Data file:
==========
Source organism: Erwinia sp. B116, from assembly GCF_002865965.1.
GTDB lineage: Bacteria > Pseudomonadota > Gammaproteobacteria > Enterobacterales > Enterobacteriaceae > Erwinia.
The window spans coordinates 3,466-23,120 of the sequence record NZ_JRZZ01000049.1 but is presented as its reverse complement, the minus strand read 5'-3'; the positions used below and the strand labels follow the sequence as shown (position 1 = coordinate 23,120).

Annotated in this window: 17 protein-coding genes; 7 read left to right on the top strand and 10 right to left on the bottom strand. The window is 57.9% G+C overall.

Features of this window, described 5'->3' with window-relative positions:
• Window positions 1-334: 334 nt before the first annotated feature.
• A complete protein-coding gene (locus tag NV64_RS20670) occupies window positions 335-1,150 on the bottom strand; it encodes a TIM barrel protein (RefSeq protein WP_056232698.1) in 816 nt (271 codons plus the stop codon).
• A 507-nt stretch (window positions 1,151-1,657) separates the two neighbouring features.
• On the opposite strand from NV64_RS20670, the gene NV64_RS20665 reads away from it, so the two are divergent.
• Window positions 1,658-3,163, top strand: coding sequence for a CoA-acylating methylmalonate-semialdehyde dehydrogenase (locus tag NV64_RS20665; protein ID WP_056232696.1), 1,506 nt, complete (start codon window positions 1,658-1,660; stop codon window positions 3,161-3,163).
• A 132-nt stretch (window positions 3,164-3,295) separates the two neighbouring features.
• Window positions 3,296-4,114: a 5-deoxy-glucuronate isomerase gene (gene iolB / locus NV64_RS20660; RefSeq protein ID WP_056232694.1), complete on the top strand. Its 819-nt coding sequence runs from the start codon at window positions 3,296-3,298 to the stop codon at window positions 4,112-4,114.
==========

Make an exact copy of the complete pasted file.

Source organism: Erwinia sp. B116, from assembly GCF_002865965.1.
GTDB lineage: Bacteria > Pseudomonadota > Gammaproteobacteria > Enterobacterales > Enterobacteriaceae > Erwinia.
The window spans coordinates 3,466-23,120 of the sequence record NZ_JRZZ01000049.1 but is presented as its reverse complement, the minus strand read 5'-3'; the positions used below and the strand labels follow the sequence as shown (position 1 = coordinate 23,120).

Annotated in this window: 17 protein-coding genes; 7 read left to right on the top strand and 10 right to left on the bottom strand. The window is 57.9% G+C overall.

Features of this window, described 5'->3' with window-relative positions:
• Window positions 1-334: 334 nt before the first annotated feature.
• A complete protein-coding gene (locus tag NV64_RS20670) occupies window positions 335-1,150 on the bottom strand; it encodes a TIM barrel protein (RefSeq protein WP_056232698.1) in 816 nt (271 codons plus the stop codon).
• A 507-nt stretch (window positions 1,151-1,657) separates the two neighbouring features.
• On the opposite strand from NV64_RS20670, the gene NV64_RS20665 reads away from it, so the two are divergent.
• Window positions 1,658-3,163, top strand: coding sequence for a CoA-acylating methylmalonate-semialdehyde dehydrogenase (locus tag NV64_RS20665; protein ID WP_056232696.1), 1,506 nt, complete (start codon window positions 1,658-1,660; stop codon window positions 3,161-3,163).
• A 132-nt stretch (window positions 3,164-3,295) separates the two neighbouring features.
• Window positions 3,296-4,114: a 5-deoxy-glucuronate isomerase gene (gene iolB / locus NV64_RS20660; RefSeq protein ID WP_056232694.1), complete on the top strand. Its 819-nt coding sequence runs from the start codon at window positions 3,296-3,298 to the stop codon at window positions 4,112-4,114.